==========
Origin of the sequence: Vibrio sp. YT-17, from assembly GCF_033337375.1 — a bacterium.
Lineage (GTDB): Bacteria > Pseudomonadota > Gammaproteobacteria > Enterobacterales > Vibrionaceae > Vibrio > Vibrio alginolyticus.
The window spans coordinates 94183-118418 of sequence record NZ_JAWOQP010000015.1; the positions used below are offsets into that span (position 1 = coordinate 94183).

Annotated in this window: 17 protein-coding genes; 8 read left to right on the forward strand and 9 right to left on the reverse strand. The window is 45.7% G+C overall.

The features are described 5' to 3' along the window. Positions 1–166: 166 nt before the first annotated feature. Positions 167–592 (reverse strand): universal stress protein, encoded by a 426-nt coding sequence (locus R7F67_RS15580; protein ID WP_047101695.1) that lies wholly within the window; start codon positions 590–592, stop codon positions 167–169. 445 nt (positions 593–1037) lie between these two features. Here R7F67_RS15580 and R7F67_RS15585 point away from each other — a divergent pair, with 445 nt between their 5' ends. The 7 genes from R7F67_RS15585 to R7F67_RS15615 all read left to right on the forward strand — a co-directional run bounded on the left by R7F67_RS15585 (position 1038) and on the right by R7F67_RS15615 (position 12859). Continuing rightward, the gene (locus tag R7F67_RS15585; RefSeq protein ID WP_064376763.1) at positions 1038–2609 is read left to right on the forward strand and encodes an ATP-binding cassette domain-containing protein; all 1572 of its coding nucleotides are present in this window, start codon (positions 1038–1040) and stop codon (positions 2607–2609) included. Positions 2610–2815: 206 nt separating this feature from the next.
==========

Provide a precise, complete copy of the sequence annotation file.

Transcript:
Origin of the sequence: Vibrio sp. YT-17, from assembly GCF_033337375.1 — a bacterium.
Lineage (GTDB): Bacteria > Pseudomonadota > Gammaproteobacteria > Enterobacterales > Vibrionaceae > Vibrio > Vibrio alginolyticus.
The window spans coordinates 94183-118418 of sequence record NZ_JAWOQP010000015.1; the positions used below are offsets into that span (position 1 = coordinate 94183).

Annotated in this window: 17 protein-coding genes; 8 read left to right on the forward strand and 9 right to left on the reverse strand. The window is 45.7% G+C overall.

The features are described 5' to 3' along the window. Positions 1–166: 166 nt before the first annotated feature. Positions 167–592 (reverse strand): universal stress protein, encoded by a 426-nt coding sequence (locus R7F67_RS15580; protein ID WP_047101695.1) that lies wholly within the window; start codon positions 590–592, stop codon positions 167–169. 445 nt (positions 593–1037) lie between these two features. Here R7F67_RS15580 and R7F67_RS15585 point away from each other — a divergent pair, with 445 nt between their 5' ends. The 7 genes from R7F67_RS15585 to R7F67_RS15615 all read left to right on the forward strand — a co-directional run bounded on the left by R7F67_RS15585 (position 1038) and on the right by R7F67_RS15615 (position 12859). Continuing rightward, the gene (locus tag R7F67_RS15585; RefSeq protein ID WP_064376763.1) at positions 1038–2609 is read left to right on the forward strand and encodes an ATP-binding cassette domain-containing protein; all 1572 of its coding nucleotides are present in this window, start codon (positions 1038–1040) and stop codon (positions 2607–2609) included. Positions 2610–2815: 206 nt separating this feature from the next.